The Spanish government will on Wednesday launch a new transparency website that will make over 500,000 details of public interest freely accessible to all citizens.
The project, which cost around €300,000 to complete, represents the first great transparency effort by the ruling Popular Party (PP) and is part of a new Transparency Law that goes into effect today.
The new legislation leaves Spain in 64th place out of 100 countries with right-to-know laws, according to Access Info Europe and the Centre for Law and Democracy, which draw up an annual Global Right to Information Rating.
Transparencia.gob.es will release information that Spaniards have never had access to before, such as the gross salaries of all high-ranking officials, including ministers and state secretaries.
A team of 80 people worked to put the site together, which also centralizes other information that had previously been available but was scattered throughout various agencies.
Citizens will now be able find out what contracts and subsidies their elected officials award, and what agreements they enter into. The website also reveals that secretaries of state earn significantly more than ministers, despite their lower rank.
But just as relevant as the information that is on the website is the information left out of it.
Some data will only be available upon request. Petitions may be filed directly on the website, but users will have to identify themselves. A team of up to 36 civil servants will transfer requests to the agency in possession of the relevant information, and a reply will be issued within 30 days.
If the answer is not forthcoming or is unsatisfactory, citizens may turn to the Transparency Council, which will decide whether there are security issues that justify withholding the information.
Government sources said that it has studied the way other countries handle these requests for information, and that most petitions will be satisfactorily handled within the 30-day period.
For instance, anyone may inquire how many advisors are working at a specific ministry, said the same sources. The answers to recurring questions will be added to the site.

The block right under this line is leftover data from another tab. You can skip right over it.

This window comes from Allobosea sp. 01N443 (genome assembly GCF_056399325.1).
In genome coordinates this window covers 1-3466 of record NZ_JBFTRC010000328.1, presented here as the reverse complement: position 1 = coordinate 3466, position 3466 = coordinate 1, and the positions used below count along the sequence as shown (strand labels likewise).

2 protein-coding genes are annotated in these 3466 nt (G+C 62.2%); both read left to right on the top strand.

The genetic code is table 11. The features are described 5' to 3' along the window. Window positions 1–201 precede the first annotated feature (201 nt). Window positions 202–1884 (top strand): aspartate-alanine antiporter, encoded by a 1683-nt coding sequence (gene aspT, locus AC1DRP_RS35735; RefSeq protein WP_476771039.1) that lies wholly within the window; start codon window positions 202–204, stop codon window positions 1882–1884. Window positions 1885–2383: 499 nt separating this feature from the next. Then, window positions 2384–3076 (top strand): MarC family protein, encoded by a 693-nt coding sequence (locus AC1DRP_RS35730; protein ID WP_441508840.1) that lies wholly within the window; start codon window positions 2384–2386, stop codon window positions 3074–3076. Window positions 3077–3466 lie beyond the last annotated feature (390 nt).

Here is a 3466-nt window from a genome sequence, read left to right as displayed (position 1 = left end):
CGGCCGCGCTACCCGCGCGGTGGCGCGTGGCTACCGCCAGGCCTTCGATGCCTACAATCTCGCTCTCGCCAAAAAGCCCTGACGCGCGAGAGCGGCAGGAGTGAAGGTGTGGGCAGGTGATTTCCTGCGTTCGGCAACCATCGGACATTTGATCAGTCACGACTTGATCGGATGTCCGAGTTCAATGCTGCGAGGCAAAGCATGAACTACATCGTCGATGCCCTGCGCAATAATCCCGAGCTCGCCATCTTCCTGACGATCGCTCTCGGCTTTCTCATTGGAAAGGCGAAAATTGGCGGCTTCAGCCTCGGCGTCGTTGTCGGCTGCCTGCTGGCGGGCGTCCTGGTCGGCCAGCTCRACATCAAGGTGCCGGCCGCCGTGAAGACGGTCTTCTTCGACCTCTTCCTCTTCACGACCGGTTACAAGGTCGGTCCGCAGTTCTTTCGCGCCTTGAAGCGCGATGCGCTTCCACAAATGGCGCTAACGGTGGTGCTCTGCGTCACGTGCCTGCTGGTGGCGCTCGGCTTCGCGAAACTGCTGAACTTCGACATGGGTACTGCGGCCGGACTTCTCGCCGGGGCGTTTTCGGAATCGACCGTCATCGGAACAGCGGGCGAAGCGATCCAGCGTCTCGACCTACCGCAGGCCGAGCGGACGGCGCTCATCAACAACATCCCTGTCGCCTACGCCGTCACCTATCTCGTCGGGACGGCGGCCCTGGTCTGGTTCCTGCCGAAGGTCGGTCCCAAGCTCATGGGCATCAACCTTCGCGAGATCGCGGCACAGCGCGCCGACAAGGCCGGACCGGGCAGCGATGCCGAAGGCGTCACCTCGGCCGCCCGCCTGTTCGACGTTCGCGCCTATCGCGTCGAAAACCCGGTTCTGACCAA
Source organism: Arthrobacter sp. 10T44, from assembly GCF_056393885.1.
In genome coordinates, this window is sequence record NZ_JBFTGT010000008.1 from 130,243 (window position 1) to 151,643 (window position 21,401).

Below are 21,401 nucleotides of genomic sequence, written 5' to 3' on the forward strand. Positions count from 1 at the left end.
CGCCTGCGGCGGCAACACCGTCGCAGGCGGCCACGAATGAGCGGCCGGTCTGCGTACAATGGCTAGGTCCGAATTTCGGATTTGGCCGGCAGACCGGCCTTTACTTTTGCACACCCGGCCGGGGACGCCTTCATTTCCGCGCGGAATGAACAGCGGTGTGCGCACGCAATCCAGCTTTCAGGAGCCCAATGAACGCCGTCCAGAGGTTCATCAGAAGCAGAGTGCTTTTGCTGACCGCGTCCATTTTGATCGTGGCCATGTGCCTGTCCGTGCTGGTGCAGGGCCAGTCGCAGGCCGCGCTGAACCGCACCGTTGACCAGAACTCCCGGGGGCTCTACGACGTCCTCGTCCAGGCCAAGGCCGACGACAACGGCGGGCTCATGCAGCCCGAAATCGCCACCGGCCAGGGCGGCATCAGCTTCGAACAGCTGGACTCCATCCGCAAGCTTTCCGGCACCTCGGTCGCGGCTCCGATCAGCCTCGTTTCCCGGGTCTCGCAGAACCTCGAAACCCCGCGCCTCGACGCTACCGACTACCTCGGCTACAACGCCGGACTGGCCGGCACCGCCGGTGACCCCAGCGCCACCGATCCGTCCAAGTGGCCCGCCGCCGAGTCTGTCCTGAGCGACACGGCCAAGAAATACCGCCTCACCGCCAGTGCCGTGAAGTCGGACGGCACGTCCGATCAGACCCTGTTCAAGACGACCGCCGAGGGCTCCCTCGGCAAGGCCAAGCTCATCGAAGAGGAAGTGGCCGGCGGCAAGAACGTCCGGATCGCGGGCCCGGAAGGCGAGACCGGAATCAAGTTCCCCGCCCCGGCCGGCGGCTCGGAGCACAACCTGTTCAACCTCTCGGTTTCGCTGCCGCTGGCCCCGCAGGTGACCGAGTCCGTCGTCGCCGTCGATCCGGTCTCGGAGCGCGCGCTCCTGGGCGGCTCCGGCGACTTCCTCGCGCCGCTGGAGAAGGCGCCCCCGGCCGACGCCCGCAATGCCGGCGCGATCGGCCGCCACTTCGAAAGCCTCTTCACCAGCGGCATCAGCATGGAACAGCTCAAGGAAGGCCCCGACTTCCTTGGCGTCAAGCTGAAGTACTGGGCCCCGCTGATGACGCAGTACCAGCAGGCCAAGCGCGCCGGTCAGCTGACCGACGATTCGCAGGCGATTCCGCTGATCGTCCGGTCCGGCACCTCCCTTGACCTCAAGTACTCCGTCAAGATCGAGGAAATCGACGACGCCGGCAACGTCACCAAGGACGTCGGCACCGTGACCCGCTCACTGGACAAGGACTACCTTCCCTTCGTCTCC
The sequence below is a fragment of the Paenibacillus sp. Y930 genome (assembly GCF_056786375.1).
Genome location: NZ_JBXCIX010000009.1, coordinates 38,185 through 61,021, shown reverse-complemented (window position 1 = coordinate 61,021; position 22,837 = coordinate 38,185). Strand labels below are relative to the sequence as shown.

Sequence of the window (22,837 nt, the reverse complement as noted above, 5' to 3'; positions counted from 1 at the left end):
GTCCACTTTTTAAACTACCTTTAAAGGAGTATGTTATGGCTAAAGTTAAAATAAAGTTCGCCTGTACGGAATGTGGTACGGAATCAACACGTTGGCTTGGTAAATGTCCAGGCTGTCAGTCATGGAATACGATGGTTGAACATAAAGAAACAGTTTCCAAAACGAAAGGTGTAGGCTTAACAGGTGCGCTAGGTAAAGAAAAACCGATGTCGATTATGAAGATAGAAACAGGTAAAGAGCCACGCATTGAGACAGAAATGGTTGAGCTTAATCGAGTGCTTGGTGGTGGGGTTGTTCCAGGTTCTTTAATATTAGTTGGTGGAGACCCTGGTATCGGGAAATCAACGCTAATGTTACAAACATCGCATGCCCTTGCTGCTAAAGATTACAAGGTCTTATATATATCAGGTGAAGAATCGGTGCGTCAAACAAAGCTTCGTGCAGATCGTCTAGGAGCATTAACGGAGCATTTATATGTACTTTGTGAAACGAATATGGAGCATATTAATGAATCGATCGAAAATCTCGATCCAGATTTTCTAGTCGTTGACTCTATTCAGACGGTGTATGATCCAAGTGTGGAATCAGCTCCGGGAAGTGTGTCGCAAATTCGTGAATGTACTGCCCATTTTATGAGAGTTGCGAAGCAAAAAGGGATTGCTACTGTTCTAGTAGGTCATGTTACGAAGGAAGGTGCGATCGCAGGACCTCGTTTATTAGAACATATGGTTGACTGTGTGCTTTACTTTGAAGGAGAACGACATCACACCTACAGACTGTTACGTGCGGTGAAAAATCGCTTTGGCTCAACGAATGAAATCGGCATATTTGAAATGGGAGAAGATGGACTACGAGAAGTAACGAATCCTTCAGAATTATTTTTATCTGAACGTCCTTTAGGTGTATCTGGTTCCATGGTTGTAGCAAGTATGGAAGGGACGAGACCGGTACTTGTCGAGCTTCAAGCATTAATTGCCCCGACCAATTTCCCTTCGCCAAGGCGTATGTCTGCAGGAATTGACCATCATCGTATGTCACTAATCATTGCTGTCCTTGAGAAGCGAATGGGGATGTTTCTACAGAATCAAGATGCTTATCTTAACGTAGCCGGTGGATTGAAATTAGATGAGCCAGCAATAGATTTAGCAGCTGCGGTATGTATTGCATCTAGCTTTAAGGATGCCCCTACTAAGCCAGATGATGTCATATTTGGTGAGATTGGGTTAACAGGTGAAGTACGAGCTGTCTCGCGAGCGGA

The Spanish executive is bracing itself for a wave of requests during the coming days, before the novelty wears off.
The website only offers details about the central government. Regional and local authorities now have a year to develop their own transparency portals.
Spanish law establishes very clear limits on freedom of information compared with that of neighboring countries. The government has made it clear that records of who walks in and out of the government ministries or La Moncloa prime ministerial palace will not be released, even though such information is crucial for knowing who is meeting with politicians to try to influence them.
Spanish law establishes clear limits on freedom of information compared with that of neighboring countries
The executive explained that Spain’s data protection laws prevent this kind of information from being made public, and that records are destroyed on a monthly basis.
A recent case illustrates the point. In order to become European Commissioner for Climate Action and Energy, Miguel Arias Cañete had to promise to unveil with whom he meets on a daily basis, so MEPs will know who is lobbying him. When Arias Cañete was agriculture minister in Spain, neither he nor any of his colleagues did anything of the sort. And neither are they doing so now.
The prime minister’s agenda, which was already available on the La Moncloa website, is one of the shortest in Europe. On most weeks, it only lists control sessions in Congress and Cabinet meetings. All his other activities, including numerous meetings with entrepreneurs, bankers and influential people, are not revealed to the public.
Prime Minister Mariano Rajoy has even gone so far as to consider that meetings with the regional premiers of the Basque Country and Catalonia should be “private” and secret. And both the Congress and the Senate refuse to detail the trips that their members make using taxpayers’ money.
This opaqueness is not expected to change overnight, although government sources said once the transparency website gets underway, Spain will slowly start catching up with neighboring countries on the issue.